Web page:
An Interventional Hand Hygiene Study at an Oncology Center

Tuesday, 14 July 2009: 10:50 AM

Jeanne Siegel, PhD, ARNP, BC
Nursing, University of Miami School of Nursing and Health Studies, Coral Gables, FL

Learning Objective 1: discuss the Center for Disease Control guidelines for hand hygiene and their role in preventing infection.

Learning Objective 2: examine the lack of compliance to hand hygiene in this health care settings.

Purpose: The purpose of this study was to measure the effect of introducing a new hand hygiene product on compliance to hand hygiene among healthcare workers (HCWs). In an effort to reduce HAI’s and increase awareness, an interventional study was conducted at an oncology center to investigate hand hygiene compliance of HCWs before and after patient contact.

Background/Significance: Healthcare Associated Infections (HAI’s) continue to affect patient morbidity and mortality, and contribute to the rising cost of healthcare.  A number of factors have been identified that contribute HAI’s in patients with cancer including increased antimicrobial resistance, chemotherapeutic and radiation therapies.  In addition, catheters and surgeries place cancer patients at greater risk.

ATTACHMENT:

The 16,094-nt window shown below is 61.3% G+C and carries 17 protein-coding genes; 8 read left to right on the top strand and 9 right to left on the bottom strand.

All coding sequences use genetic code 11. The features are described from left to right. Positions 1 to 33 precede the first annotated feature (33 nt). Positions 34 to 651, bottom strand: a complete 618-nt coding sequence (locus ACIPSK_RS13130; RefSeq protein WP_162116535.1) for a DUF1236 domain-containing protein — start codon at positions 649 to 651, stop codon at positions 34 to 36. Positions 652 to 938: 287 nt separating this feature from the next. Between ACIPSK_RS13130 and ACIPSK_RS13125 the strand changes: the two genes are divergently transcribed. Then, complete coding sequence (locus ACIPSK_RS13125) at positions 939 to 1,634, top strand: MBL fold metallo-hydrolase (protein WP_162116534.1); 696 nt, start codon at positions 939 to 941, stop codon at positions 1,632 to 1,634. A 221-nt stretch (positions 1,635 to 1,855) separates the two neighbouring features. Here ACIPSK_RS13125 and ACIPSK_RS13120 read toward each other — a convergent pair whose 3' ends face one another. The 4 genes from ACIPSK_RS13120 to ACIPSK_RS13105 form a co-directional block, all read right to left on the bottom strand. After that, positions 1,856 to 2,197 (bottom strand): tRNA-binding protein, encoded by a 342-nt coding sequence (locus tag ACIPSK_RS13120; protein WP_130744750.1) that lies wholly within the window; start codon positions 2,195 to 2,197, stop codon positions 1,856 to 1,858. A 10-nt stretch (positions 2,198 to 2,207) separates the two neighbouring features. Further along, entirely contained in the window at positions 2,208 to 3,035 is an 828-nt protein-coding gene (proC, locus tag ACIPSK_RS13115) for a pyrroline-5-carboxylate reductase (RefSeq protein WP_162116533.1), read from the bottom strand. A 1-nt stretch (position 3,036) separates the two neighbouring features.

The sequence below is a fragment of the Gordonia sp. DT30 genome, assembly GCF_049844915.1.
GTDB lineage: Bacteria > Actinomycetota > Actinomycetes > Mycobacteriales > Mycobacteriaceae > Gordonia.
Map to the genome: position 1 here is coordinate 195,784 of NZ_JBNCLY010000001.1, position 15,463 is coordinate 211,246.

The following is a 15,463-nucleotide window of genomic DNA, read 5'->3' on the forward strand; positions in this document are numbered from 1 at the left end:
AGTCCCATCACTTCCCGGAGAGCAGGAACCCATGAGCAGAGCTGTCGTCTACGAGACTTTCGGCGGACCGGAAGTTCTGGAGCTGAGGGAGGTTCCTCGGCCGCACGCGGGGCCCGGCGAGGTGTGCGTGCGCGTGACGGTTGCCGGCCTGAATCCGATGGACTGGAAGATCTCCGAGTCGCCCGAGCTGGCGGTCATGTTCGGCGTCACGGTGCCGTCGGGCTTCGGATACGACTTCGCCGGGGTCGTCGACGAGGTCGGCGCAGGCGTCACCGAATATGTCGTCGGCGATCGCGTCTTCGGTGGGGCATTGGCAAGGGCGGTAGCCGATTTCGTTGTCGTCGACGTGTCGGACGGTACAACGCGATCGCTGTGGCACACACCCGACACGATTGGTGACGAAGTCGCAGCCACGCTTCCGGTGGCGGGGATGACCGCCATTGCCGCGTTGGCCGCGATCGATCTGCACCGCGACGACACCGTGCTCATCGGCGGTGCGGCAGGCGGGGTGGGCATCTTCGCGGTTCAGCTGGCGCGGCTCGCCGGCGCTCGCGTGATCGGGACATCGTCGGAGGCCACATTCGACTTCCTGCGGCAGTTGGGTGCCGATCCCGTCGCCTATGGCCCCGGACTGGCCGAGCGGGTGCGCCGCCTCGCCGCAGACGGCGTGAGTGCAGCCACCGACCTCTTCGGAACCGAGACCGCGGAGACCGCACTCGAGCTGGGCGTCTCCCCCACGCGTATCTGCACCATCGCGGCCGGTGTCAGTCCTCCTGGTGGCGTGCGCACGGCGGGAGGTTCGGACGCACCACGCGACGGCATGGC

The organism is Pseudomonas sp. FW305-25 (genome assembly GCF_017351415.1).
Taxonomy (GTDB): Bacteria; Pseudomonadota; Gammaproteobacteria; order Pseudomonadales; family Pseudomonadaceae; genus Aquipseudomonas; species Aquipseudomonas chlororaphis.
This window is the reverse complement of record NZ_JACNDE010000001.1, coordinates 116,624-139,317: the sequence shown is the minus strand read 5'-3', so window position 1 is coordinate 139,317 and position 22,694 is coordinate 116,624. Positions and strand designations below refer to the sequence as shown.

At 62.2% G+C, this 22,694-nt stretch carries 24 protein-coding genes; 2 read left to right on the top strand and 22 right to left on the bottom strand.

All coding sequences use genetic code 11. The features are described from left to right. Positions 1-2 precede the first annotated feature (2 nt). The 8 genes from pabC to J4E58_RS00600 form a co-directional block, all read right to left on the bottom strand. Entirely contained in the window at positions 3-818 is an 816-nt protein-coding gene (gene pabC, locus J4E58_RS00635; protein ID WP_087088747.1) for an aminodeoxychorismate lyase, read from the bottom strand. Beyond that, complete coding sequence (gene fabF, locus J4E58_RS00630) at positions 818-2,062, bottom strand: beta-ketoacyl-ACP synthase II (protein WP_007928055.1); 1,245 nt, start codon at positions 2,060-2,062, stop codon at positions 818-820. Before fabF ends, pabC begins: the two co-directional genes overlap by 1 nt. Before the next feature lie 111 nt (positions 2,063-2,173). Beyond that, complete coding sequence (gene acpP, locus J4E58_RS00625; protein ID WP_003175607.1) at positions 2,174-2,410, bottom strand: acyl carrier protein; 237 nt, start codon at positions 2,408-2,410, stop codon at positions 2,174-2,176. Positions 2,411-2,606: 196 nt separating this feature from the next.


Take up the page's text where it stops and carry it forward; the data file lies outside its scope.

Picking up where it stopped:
Methods: The study was conducted at a university affiliated oncology acute care hospital and its associated outpatient treatment clinics.  This quasi-experimental study assessed hand hygiene compliance among 47 healthcare workers (HCWs) before and after routine clinical procedures.  Observation data was collected for 2 weeks before introduction of a hand hygiene sanitizer spray and for 14 weeks following the spray’s introduction.  After the spray was discontinued for 2-3 weeks an additional observation period of 2 weeks was performed. Data collection also included a feasibility study of the hand sanitizer spray.

Results: Nearly equal numbers licensed and non-licensed HCWs participated in the study. Self reported ethnicity of the sample was African American (40.4%), Asian (27.7%), Hispanic (17%), Caucasian (6.4%), and other (6.4%); 2.1% provided no response.  Feasibility studies demonstrated high level of satisfaction with the product.  Despite the introduction of a hand sanitizer product compliance levels remained pre procedure (52 -57%) and post (80-81%).

Conclusion: Although HCWs express concern about infection control and antimicrobial resistance they remain noncompliant approximately 20-45% of the time to basic hand hygiene guidelines set forth by the CDC.